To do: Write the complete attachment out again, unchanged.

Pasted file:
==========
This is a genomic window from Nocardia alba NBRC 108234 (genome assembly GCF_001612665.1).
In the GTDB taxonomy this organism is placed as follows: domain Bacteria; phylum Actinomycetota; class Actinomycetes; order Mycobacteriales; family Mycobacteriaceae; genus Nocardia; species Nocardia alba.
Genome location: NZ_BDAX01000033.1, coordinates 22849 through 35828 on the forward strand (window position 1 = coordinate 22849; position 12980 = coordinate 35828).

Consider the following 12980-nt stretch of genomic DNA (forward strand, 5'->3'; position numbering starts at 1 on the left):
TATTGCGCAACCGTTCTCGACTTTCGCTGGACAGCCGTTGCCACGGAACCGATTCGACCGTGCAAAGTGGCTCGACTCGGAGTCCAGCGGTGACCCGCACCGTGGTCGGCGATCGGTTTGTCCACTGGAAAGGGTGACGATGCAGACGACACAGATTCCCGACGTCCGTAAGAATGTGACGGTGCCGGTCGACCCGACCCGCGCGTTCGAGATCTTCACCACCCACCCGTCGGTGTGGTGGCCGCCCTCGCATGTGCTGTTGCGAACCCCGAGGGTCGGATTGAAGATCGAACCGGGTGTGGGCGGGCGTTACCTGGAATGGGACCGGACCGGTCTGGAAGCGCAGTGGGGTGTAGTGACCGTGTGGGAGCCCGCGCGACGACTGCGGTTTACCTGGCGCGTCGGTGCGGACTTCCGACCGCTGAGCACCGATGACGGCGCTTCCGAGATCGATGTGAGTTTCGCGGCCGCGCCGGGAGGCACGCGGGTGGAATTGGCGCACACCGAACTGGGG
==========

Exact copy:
This is a genomic window from Nocardia alba NBRC 108234 (genome assembly GCF_001612665.1).
In the GTDB taxonomy this organism is placed as follows: domain Bacteria; phylum Actinomycetota; class Actinomycetes; order Mycobacteriales; family Mycobacteriaceae; genus Nocardia; species Nocardia alba.
Genome location: NZ_BDAX01000033.1, coordinates 22849 through 35828 on the forward strand (window position 1 = coordinate 22849; position 12980 = coordinate 35828).

Consider the following 12980-nt stretch of genomic DNA (forward strand, 5'->3'; position numbering starts at 1 on the left):
TATTGCGCAACCGTTCTCGACTTTCGCTGGACAGCCGTTGCCACGGAACCGATTCGACCGTGCAAAGTGGCTCGACTCGGAGTCCAGCGGTGACCCGCACCGTGGTCGGCGATCGGTTTGTCCACTGGAAAGGGTGACGATGCAGACGACACAGATTCCCGACGTCCGTAAGAATGTGACGGTGCCGGTCGACCCGACCCGCGCGTTCGAGATCTTCACCACCCACCCGTCGGTGTGGTGGCCGCCCTCGCATGTGCTGTTGCGAACCCCGAGGGTCGGATTGAAGATCGAACCGGGTGTGGGCGGGCGTTACCTGGAATGGGACCGGACCGGTCTGGAAGCGCAGTGGGGTGTAGTGACCGTGTGGGAGCCCGCGCGACGACTGCGGTTTACCTGGCGCGTCGGTGCGGACTTCCGACCGCTGAGCACCGATGACGGCGCTTCCGAGATCGATGTGAGTTTCGCGGCCGCGCCGGGAGGCACGCGGGTGGAATTGGCGCACACCGAACTGGGG